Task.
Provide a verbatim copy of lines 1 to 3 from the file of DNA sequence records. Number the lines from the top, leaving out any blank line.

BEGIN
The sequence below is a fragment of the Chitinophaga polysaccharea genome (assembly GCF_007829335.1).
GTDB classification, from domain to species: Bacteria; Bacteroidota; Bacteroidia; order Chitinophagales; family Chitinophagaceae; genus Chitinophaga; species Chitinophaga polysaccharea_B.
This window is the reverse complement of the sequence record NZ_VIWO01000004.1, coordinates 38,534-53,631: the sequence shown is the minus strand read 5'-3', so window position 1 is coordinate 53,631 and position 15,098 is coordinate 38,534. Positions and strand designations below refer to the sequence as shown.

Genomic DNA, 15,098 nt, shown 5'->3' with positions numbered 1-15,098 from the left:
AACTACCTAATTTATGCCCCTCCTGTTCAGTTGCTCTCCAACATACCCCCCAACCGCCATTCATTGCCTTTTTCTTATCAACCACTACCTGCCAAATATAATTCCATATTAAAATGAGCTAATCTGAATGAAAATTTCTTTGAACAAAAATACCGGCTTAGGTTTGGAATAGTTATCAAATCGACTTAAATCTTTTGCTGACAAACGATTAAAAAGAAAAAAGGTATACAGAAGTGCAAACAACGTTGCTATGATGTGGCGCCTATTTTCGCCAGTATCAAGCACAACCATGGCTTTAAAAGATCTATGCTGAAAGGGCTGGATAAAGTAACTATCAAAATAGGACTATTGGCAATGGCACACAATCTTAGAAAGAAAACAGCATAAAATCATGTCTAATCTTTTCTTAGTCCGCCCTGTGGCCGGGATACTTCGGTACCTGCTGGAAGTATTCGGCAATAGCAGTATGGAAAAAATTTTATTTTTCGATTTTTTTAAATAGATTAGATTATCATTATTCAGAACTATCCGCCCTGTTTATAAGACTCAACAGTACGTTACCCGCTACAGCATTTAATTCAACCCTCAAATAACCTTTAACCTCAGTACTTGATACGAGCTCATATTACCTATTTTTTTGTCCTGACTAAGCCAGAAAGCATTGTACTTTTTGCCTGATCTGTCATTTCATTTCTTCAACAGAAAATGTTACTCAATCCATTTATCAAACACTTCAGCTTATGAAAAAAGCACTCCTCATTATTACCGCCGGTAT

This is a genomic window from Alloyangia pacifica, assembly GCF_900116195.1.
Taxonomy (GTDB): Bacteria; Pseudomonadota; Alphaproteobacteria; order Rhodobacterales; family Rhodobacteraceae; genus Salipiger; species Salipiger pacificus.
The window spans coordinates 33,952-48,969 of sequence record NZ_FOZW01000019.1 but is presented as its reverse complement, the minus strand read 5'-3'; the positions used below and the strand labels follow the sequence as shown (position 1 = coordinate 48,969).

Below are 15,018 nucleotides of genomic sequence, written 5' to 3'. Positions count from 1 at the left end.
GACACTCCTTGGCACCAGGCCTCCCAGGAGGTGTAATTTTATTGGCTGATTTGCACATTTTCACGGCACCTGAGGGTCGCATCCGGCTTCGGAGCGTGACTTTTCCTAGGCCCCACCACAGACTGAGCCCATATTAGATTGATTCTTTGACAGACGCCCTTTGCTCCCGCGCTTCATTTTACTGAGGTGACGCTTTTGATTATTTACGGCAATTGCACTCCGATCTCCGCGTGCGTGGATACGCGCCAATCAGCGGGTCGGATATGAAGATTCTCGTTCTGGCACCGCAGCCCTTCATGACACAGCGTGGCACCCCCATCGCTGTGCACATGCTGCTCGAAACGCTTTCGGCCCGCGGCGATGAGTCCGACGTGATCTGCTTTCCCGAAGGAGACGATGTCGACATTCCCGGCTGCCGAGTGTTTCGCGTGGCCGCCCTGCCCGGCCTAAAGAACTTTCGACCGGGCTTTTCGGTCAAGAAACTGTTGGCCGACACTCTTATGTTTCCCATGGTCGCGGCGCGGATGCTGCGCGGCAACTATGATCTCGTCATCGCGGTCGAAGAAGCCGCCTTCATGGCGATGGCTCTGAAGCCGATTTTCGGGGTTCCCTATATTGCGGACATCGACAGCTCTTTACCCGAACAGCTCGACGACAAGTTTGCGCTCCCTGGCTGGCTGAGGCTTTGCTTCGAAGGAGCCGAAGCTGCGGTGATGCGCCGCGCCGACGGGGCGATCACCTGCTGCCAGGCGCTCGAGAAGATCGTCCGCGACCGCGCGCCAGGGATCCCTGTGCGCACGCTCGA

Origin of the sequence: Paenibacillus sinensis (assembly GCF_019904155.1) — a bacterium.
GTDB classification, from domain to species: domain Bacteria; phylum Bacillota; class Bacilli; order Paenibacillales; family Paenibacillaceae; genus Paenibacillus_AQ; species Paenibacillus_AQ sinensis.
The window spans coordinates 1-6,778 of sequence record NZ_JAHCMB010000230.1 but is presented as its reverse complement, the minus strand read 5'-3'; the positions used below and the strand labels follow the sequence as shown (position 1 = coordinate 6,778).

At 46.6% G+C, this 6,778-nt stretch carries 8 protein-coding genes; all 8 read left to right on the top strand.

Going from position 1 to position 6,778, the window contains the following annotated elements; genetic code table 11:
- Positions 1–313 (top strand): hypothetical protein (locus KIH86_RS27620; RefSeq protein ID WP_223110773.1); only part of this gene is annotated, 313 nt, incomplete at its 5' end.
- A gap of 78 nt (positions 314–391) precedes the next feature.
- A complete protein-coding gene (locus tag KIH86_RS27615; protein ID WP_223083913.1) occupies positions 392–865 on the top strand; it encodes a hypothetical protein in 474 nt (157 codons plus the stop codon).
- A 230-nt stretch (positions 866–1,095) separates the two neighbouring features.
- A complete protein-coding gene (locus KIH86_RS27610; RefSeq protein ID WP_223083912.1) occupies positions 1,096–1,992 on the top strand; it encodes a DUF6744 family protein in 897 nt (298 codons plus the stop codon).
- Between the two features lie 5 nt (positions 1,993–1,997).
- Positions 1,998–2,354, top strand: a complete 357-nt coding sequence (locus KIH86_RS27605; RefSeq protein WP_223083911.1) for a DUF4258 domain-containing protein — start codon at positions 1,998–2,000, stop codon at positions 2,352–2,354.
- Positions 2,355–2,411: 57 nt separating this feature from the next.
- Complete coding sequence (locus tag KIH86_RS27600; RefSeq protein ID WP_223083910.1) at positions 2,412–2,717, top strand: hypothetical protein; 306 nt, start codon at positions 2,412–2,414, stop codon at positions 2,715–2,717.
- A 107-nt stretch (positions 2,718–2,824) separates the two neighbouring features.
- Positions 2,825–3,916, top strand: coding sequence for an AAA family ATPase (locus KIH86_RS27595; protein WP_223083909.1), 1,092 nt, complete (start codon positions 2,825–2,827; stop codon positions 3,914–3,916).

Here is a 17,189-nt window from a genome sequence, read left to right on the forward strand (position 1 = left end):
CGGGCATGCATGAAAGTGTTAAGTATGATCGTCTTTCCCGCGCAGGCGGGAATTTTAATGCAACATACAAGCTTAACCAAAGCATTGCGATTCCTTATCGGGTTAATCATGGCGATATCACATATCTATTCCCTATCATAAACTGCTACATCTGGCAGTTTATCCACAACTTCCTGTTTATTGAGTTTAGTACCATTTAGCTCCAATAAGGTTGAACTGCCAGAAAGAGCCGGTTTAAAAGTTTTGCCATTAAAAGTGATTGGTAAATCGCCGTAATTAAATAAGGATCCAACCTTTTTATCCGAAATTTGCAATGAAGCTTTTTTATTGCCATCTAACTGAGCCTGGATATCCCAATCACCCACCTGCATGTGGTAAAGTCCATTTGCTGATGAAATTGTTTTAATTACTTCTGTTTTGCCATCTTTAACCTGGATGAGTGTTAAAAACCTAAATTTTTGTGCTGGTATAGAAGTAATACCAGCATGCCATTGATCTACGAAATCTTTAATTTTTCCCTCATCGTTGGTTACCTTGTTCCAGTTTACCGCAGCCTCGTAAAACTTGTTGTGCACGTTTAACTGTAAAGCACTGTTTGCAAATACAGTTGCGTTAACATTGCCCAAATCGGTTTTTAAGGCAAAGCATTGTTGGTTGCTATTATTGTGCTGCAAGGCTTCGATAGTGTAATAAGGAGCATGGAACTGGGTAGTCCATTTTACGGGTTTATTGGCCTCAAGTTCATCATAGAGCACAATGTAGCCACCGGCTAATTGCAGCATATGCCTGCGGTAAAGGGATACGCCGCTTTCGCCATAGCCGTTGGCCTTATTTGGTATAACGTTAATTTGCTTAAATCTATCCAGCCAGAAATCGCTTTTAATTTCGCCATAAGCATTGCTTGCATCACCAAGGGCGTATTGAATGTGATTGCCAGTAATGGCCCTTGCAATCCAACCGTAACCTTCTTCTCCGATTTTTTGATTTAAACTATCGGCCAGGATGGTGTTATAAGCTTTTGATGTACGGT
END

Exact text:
The sequence below is a fragment of the Chitinophaga polysaccharea genome (assembly GCF_007829335.1).
GTDB classification, from domain to species: Bacteria; Bacteroidota; Bacteroidia; order Chitinophagales; family Chitinophagaceae; genus Chitinophaga; species Chitinophaga polysaccharea_B.
This window is the reverse complement of the sequence record NZ_VIWO01000004.1, coordinates 38,534-53,631: the sequence shown is the minus strand read 5'-3', so window position 1 is coordinate 53,631 and position 15,098 is coordinate 38,534. Positions and strand designations below refer to the sequence as shown.